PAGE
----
Thanks for all the compliments guys. I'm just throwing steel in a can and roasting it like chestnuts over an open fire here. Merry Christmas to all!
Ohhhh..........dont leave us hanging on this one. SOOOOO COOOOL
I need to see the finished blade
Ray, I,m not following you. Please explain for us "senior citizens"I haven't read the whole thread so someone may have mentioned this. I've found it easier to drill through at the apexes and then saw to them. That way they're already rounded.
Bruce, I think he drills a hole say 5/16" at the points that you will saw to in the billet. Then if you saw to the sides of the holes you will have your valleys prerounded.
Thanks again for all the hassles and time you spend to share all your skills. Jim
Well, I actually made a really cool folder with this steel.........long story short I need to re-make it because the blade doesn't lock good enough. Not one of my better weeks. Check back again because I,m still gonna use the other half of this bar.
Well........its been 8 months.
I wasn't allowed to play with moms camera as a child so I,m making up for it now. Hehee
I,m still planning to make something with this bar.
OK I went back and re-read the entire WIP again, I now see just how late I am!! This was started over a year ago!
I have a question, this one came to me while I was trying to figure out what would happen once you added the 1084, my question is how do you know how a pattern is going to turn out? Is there a way to design a pattern before you start forging? I'm sure certain steps will give predicted results, for the most part, but how do you know what those steps are? Is it something you learned somewhere, or a design you thought up? Or is it all experimental? Try something different and see what happens? I guess this is called pattern development? I like to be original, I have yet to find my niche, I can see Damascus as a way to be original, if I can learn the process of how to predict how to make a pattern turn out a specific way, I don't expect you to give me a dissertation on "Damascus Pattern Development". but some books or some references to where I can find the info would be plenty, you do so much as it is, I hate to ask for more. But I know that you will give all you can and then some! I do have Jim Hrisoulas's book on Damascus, and he shows a lot of info, but I don't think I have ever seen any info anywhere about developing or creating something new or original. I have thought about it a lot, and what I came up with (so far) was to basically to experiment, once I can get my welds solid, and know what the pattern looks like without looking. Right now that's the plan, unless you can shed some light on this for me. Although experimenting with Damascus patterns doesn't sound like a terrible way to spend my time, as long as my money doesn't run out for steel I should be OK.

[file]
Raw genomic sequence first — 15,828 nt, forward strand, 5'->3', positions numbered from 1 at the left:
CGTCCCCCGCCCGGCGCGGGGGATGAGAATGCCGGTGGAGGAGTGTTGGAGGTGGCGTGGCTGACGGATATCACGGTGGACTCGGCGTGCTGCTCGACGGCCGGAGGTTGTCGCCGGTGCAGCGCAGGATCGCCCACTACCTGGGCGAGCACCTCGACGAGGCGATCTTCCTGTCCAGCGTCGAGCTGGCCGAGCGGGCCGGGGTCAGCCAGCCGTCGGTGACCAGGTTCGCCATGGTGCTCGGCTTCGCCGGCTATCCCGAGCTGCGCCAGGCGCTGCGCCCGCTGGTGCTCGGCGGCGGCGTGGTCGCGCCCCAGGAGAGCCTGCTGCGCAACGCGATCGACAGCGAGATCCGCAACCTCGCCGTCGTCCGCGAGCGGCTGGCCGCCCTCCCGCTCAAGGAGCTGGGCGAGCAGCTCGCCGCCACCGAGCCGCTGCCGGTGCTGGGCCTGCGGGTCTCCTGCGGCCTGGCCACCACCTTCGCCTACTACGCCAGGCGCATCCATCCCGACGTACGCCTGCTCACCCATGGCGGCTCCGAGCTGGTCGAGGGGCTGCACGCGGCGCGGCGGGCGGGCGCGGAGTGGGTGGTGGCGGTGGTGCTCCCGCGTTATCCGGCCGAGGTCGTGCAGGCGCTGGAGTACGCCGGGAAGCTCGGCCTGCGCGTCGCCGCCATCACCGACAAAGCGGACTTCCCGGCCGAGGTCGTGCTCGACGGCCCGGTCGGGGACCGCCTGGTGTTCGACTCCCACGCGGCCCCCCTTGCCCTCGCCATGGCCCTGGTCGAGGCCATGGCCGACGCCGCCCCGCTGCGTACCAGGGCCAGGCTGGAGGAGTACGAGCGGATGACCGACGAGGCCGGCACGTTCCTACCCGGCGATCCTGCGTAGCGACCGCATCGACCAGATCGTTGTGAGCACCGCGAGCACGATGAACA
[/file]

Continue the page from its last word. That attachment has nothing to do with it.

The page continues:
One more thing, I have been noticing more of the lower count patterns in some of the knife magazines I read, is there a benefit to using lower count pattern, as far as performance goes? I can see the benefits as far as making it, less time, less gas, less steel, etc., I was curious if it cut as well as a higher count Damascus. Now I don't want to start the topic of Damascus being a performance steel, from what I have actually seen, the higher count (layers) Damascus is really sharp, my wife picked one up at Blade one year, before I could warn her, she was cut! Yup, that quick, the lower count knives I've seen look really nice, and of course you know I want to make some! It looks like it would be good practice, and I should have a better chance at making some that I could use...maybe...IT COULD HAPPEN!!! OK Bud, I've loaded you down pretty good, Thanks for the help, Rex
BTW,please excuse the typos, it's too late to proof this tonight.
For pattern development try polymer clay, you can do just about any pattern. This is from a demo by Tom Ferry at the CA. hammer-in.
I use the clay technique as well -- actually play dough . What I have found best for cutting the billet is to take an old electrical cord that is made of stranded copper wire. Cut the insulation off the wire and use one strand of the wire to slice through the billet. The smooth wire and small size all greatly reduces smearing.